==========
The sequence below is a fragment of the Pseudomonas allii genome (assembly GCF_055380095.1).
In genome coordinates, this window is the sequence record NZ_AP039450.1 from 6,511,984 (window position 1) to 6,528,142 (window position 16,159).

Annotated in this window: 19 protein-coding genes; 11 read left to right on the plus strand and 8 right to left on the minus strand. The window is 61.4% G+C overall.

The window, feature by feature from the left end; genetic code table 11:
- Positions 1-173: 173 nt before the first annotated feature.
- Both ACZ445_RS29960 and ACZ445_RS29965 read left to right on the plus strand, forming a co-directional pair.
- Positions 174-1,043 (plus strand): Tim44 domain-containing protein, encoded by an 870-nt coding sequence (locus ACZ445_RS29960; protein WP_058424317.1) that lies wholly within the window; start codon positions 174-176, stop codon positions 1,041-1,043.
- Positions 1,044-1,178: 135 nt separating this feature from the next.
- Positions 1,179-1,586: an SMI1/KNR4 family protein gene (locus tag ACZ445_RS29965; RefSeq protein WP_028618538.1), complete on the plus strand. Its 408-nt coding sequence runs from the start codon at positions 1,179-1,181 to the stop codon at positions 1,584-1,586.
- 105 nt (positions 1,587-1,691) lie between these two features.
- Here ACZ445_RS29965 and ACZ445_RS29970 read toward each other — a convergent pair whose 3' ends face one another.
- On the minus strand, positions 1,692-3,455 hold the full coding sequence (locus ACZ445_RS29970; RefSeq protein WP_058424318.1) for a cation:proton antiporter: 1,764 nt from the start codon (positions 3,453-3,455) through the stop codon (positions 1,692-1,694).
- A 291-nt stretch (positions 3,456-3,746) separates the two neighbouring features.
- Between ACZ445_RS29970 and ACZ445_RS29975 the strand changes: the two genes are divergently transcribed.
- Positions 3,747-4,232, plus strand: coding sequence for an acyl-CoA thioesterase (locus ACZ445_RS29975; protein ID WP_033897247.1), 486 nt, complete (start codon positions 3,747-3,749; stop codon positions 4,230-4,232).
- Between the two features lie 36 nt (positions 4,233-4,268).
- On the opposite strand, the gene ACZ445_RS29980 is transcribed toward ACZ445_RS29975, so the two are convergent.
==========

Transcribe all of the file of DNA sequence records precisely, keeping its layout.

The sequence below is a fragment of the Pseudomonas allii genome (assembly GCF_055380095.1).
In genome coordinates, this window is the sequence record NZ_AP039450.1 from 6,511,984 (window position 1) to 6,528,142 (window position 16,159).

Annotated in this window: 19 protein-coding genes; 11 read left to right on the plus strand and 8 right to left on the minus strand. The window is 61.4% G+C overall.

The window, feature by feature from the left end; genetic code table 11:
- Positions 1-173: 173 nt before the first annotated feature.
- Both ACZ445_RS29960 and ACZ445_RS29965 read left to right on the plus strand, forming a co-directional pair.
- Positions 174-1,043 (plus strand): Tim44 domain-containing protein, encoded by an 870-nt coding sequence (locus ACZ445_RS29960; protein WP_058424317.1) that lies wholly within the window; start codon positions 174-176, stop codon positions 1,041-1,043.
- Positions 1,044-1,178: 135 nt separating this feature from the next.
- Positions 1,179-1,586: an SMI1/KNR4 family protein gene (locus tag ACZ445_RS29965; RefSeq protein WP_028618538.1), complete on the plus strand. Its 408-nt coding sequence runs from the start codon at positions 1,179-1,181 to the stop codon at positions 1,584-1,586.
- 105 nt (positions 1,587-1,691) lie between these two features.
- Here ACZ445_RS29965 and ACZ445_RS29970 read toward each other — a convergent pair whose 3' ends face one another.
- On the minus strand, positions 1,692-3,455 hold the full coding sequence (locus ACZ445_RS29970; RefSeq protein WP_058424318.1) for a cation:proton antiporter: 1,764 nt from the start codon (positions 3,453-3,455) through the stop codon (positions 1,692-1,694).
- A 291-nt stretch (positions 3,456-3,746) separates the two neighbouring features.
- Between ACZ445_RS29970 and ACZ445_RS29975 the strand changes: the two genes are divergently transcribed.
- Positions 3,747-4,232, plus strand: coding sequence for an acyl-CoA thioesterase (locus ACZ445_RS29975; protein ID WP_033897247.1), 486 nt, complete (start codon positions 3,747-3,749; stop codon positions 4,230-4,232).
- Between the two features lie 36 nt (positions 4,233-4,268).
- On the opposite strand, the gene ACZ445_RS29980 is transcribed toward ACZ445_RS29975, so the two are convergent.